Chris Meledandri Helps Fulfillment Fund Raise Over $1.8 Million at Annual Dinner
UPDATED: The fundraising event also welcomed top studio execs, including Universal's Donna Langley and Fox's former film chief Tom Rothman, as well as a performance by Pharrell Williams and an appearance by Steve Carell.
At September’s Allen & Co. media conference in Sun Valley, NBC Universal vice chairman Ron Meyer was asked how the studio went so quickly from fourth place to first at the box office. His answer was: “We hired Chris Meledandri.”
The same answer could be given for how the Oct. 23 Fulfillment Fund dinner at the Beverly Hilton raised more than $1.8 million. They got Meledandri as honoree. That brought in financial support from Universal, where the Illumination Entertainment CEO made the Despicable Me films, and from Fox, where he’d founded the animation department that brought in more than $2 billion during his tenure.
A fundraising dinner is lucky to have the support of one studio’s execs; to have two is rare. The Fulfillment Fund dinner had Universal’s Meyer, Steve Burke, Jeff Shell, Donna Langley and former film division chairman Adam Fogelson on hand as well as Fox’s Peter Chernin, James Gianopulos and former film head Tom Rothman. Other guests included Berry Gordy, Rich Ross, Ryan Kavanaugh and George Schlatter.
“Chris is the real deal,” said Meyer. “He really cares about this organization. Some people help a charity by being honored, but he really works for the organization.”
The evening began with remarks by emcee Ed Helms, who noted that 90 percent of L.A. high school students in the Fulfillment Fund’s mentoring program go onto college as opposed to 50 percent among those who are not. The fund’s founder Dr. Gary Gitnick with wife Cherna then came on stage to thank Tom Sherak, Josh Klinefelter and Sidney Poitier for the their help with the fund.
Afterward, the stage was taken over by Pharrell Williams and 25 backup dancers from Hamilton High School’s music academy who had the crowd up and singing his "Blurred Lines" hit. Meledandri had hired Williams to write songs for the Despicable Me films, and this was payback. “Chris is all about the work and the work speaks for itself,” said Williams before dinner. “Look at the execution.”
A live auction that went on a bit too long (but did raise a sizeable amount of cash) came before Meledandri was presented with his award. There was a truly clever piece of animated drawing that sketched out the honoree’s career and played before Steve Carell came on stage. He joked that he’d agreed to make the presentation out of “love, respect and an intense fear of personal retribution.”
Most of Meledandri’s speech was taken up with thanking those who’d made the evening possible, but afterward he said he’s agreed to help the Fulfillment Fund because “after 25 years of honing their system they’ve got a program that works.”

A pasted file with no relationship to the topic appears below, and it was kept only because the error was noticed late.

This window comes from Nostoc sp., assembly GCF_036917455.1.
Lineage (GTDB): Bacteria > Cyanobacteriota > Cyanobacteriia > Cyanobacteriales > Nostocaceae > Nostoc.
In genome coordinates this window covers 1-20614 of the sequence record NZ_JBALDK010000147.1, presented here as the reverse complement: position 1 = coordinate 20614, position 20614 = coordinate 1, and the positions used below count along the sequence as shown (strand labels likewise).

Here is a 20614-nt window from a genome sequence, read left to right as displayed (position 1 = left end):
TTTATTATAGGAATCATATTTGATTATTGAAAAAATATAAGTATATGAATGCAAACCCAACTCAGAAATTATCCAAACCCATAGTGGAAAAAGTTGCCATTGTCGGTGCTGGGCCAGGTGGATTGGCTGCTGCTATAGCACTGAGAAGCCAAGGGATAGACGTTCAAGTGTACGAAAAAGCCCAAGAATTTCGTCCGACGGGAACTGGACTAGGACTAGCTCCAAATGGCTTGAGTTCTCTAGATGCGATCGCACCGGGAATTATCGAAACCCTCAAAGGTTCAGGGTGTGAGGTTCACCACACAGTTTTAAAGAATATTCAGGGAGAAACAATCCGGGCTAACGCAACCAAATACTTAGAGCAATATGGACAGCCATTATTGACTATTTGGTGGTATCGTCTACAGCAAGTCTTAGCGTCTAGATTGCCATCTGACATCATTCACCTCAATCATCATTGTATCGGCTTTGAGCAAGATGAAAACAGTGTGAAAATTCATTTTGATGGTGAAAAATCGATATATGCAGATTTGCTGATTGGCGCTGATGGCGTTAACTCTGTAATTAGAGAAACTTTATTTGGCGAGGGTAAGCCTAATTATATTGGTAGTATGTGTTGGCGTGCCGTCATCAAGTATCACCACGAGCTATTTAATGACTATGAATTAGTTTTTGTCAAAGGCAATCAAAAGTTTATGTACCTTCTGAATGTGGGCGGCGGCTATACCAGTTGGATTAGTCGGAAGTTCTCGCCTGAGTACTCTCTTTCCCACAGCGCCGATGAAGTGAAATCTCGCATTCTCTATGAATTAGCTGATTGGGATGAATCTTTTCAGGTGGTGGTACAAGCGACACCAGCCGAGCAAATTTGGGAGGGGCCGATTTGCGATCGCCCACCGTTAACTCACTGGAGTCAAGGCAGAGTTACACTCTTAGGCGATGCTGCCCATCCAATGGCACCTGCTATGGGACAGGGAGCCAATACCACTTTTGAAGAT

The Hollywood Reporter spoke with Meledandri before the event about his work with the fund:
How did you get involved in the Fulfillment Fund?
Over the years I've been to a number of their events and have known a number of people who have been involved in the organization. I've always been interested in the model the were building. So when my friend and colleague Tom Sherack called to ask me to help build a really great event and to work on fundraising, it is something I was immediately drawn to it
Can you tell us a little bit about the annual Fulfillment Fund event and why it's so special?
For anyone who attends one of these events, the highlight is always the speeches given by the kids in the program. Each one tells a remarkable story. They include high school seniors in the program as well as recent graduates. It's impossible to sit and talk to these kids and not walk away with a level of appreciation for the work the Fulfillment Fund is doing.
What are the kids like in the program?
They come from all different kinds of backgrounds. They have tremendous curiosity, ambition. They all share a desire to make a difference in our world. They are very socially motivated and every student I've spoken to comes from families where they were the first members of the family to be going to college. The opportunity they were made aware of through the fund and the guidance and support to actually seize that opportunity has just been remarkable.
The role that the Fulfillment Fund played in their journey is absolutely essential. They would not be either about to go to college or recently enrolled in college had they had not been given this support. The Fulfillment Fund shows that you can create a system that works in unison with the existing system and drive amazing results.
Did having kids of your own change the way you view education?
Being a parent definitely contributed to it. I'm someone who places tremendous value on my own experiences at schools. I trace back significant life changing events to my own education. I've been involved in charter schools. I speak a lot to kids who are high school and college age. I find that the more I do it, the more I'm drawn to it. It's clearly one of my favorite parts of what I do, spending time in and around education.
The other aspect of this that is quite striking is the role (group founder) role Dr. Gary Gitnick plays. He is living proof that one individual can make a tremendous difference in the lives of thousands. These kids are now models themselves for finding and seizing opportunities. They are inspiring those around them to do the same. It's powerful and I'm really pleased to be a small part of it.
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